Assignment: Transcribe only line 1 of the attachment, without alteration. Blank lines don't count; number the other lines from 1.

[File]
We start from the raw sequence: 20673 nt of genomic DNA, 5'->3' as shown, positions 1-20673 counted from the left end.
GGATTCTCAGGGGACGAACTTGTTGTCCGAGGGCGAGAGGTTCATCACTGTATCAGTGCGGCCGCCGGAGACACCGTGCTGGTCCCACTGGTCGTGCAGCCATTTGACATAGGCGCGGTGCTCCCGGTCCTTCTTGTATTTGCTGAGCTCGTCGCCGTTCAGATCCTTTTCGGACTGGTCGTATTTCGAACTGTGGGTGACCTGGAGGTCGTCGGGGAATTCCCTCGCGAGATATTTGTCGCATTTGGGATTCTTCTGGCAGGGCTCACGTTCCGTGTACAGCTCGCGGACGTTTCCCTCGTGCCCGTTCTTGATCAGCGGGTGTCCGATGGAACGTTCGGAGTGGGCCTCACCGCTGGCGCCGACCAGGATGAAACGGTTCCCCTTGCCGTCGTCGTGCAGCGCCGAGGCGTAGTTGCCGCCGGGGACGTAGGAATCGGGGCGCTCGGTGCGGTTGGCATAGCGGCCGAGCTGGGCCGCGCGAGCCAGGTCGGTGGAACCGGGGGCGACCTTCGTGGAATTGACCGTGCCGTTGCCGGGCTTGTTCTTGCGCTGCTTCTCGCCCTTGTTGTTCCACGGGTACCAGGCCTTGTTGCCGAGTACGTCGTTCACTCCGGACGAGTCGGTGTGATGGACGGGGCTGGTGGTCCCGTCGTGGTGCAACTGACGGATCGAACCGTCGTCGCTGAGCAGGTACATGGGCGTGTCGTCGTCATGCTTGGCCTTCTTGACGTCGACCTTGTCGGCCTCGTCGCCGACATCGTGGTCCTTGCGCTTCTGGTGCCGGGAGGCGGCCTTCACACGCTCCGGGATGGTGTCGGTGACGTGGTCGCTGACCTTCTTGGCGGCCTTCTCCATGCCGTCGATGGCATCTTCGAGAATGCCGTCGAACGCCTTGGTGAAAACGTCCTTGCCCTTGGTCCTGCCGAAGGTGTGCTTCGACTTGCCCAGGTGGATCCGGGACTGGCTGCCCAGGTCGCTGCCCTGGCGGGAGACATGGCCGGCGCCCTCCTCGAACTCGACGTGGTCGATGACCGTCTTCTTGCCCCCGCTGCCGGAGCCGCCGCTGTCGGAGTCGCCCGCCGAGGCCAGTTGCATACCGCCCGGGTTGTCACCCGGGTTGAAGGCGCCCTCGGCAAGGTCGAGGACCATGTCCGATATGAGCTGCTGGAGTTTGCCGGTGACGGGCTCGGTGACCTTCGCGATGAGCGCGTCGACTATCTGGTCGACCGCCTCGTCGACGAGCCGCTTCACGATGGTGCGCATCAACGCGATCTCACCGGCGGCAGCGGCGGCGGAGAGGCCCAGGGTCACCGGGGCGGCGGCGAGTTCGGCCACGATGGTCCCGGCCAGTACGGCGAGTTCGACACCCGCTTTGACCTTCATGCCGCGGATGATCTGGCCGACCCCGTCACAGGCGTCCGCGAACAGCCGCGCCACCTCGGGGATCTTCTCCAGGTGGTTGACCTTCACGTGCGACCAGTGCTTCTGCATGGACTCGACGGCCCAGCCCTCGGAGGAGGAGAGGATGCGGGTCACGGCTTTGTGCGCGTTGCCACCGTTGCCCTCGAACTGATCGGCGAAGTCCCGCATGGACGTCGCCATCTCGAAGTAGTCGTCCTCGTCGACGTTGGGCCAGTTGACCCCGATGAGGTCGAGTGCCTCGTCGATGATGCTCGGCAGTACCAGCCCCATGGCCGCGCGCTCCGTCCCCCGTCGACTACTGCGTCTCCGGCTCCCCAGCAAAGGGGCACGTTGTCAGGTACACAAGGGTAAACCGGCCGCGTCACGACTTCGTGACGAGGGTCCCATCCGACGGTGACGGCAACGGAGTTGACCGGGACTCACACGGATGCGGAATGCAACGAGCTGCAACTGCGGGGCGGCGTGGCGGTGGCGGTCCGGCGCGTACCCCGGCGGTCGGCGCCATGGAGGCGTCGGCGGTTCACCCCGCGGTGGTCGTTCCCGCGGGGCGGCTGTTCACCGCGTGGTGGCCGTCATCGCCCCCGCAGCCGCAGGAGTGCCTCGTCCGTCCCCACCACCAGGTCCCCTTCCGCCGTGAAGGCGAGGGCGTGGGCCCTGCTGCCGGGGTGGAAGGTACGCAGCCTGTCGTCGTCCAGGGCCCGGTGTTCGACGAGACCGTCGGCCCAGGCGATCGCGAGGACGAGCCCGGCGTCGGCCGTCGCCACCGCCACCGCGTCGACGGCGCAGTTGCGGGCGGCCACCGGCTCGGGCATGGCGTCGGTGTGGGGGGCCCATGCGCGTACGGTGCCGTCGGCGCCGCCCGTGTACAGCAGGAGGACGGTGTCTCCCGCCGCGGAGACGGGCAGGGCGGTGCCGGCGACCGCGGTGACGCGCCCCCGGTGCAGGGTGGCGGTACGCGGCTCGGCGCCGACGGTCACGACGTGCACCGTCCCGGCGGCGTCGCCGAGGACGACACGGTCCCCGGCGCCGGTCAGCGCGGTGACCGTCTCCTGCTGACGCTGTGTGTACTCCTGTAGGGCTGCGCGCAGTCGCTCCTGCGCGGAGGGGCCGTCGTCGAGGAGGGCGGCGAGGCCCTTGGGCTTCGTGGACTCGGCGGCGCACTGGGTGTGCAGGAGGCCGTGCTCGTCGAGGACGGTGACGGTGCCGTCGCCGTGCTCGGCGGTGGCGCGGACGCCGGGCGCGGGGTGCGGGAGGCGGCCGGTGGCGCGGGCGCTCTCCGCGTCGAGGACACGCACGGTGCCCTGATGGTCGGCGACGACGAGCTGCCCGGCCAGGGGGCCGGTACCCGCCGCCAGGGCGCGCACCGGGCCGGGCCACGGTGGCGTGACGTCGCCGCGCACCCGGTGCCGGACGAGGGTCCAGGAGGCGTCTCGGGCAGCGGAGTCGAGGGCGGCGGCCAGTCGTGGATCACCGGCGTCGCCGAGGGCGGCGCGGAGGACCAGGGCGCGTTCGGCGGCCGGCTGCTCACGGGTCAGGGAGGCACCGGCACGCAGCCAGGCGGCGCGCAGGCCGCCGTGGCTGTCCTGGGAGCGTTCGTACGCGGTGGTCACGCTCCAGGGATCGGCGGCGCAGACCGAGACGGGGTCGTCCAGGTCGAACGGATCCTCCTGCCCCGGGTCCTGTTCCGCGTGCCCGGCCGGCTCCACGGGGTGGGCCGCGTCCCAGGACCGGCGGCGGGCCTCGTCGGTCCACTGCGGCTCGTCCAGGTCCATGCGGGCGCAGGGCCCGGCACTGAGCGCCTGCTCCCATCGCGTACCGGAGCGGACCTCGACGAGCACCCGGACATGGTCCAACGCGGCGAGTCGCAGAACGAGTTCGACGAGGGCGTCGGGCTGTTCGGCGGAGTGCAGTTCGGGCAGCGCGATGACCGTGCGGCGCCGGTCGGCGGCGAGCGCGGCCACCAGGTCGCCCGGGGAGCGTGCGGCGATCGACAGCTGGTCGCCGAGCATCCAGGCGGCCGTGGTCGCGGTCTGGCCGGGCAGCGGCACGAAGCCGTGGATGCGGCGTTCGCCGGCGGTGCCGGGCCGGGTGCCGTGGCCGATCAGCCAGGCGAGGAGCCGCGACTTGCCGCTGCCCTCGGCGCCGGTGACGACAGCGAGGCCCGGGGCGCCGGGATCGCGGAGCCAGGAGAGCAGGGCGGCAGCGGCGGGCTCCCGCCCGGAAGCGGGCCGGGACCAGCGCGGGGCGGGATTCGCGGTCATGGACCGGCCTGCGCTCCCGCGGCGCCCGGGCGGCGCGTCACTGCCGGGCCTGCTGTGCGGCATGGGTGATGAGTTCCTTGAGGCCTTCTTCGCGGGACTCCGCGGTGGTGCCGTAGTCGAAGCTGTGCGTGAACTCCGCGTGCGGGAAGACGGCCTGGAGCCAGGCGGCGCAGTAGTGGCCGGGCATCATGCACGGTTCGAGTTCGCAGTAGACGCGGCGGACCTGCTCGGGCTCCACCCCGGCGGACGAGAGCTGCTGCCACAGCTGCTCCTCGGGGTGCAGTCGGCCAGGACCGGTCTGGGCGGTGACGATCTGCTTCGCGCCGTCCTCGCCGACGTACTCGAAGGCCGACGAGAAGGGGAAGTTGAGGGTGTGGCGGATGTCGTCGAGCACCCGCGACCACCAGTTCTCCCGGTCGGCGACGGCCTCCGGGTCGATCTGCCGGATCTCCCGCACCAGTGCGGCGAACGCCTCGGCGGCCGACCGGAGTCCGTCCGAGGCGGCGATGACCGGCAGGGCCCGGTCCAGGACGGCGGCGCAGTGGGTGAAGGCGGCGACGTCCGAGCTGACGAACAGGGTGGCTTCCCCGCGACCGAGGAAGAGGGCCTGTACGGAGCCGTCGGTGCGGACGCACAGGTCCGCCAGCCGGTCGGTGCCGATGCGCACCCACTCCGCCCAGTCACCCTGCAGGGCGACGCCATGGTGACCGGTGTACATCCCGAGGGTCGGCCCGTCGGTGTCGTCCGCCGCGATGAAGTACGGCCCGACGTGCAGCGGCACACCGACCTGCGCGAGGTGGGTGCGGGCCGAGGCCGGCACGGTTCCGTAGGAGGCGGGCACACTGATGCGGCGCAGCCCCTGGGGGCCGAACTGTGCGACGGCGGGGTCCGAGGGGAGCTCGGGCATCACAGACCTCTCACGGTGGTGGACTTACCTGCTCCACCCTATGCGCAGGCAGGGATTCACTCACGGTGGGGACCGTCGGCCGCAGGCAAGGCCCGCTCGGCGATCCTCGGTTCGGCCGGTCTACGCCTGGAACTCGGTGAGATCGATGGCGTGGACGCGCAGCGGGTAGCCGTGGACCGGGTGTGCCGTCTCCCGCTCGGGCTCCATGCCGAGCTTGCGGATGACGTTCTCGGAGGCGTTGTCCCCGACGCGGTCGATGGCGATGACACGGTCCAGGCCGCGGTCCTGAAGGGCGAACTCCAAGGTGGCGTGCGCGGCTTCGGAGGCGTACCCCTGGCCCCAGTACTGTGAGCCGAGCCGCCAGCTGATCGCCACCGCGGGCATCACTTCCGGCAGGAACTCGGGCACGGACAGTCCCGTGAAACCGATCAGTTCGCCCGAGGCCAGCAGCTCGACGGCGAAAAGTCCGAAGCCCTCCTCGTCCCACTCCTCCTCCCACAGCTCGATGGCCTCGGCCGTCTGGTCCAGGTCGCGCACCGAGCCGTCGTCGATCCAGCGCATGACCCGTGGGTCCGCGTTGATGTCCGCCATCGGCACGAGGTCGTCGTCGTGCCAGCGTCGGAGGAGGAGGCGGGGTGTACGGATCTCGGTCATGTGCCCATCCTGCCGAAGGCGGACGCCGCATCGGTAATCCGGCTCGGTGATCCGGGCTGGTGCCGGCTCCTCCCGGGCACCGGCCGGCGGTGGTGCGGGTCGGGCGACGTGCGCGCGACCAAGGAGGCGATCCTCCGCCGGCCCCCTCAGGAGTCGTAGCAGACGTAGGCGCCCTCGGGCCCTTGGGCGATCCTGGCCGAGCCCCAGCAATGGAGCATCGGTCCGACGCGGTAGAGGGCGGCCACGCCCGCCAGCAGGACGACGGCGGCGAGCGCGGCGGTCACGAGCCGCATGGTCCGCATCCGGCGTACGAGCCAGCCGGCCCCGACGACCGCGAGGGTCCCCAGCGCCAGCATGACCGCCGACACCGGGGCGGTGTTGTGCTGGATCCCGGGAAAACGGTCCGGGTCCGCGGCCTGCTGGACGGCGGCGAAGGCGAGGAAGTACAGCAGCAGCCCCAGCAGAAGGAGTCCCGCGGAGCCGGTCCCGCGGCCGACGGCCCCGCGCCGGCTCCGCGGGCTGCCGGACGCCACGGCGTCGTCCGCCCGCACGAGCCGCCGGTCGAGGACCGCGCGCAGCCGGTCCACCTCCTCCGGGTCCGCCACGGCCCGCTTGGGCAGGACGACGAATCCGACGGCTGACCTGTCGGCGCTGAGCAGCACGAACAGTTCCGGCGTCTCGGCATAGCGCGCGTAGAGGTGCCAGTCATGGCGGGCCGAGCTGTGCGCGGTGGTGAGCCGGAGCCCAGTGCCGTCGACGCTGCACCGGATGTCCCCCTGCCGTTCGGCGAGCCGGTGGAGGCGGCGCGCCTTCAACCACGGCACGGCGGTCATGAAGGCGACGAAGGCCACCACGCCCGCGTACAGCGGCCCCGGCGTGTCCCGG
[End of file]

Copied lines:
We start from the raw sequence: 20673 nt of genomic DNA, 5'->3' as shown, positions 1-20673 counted from the left end.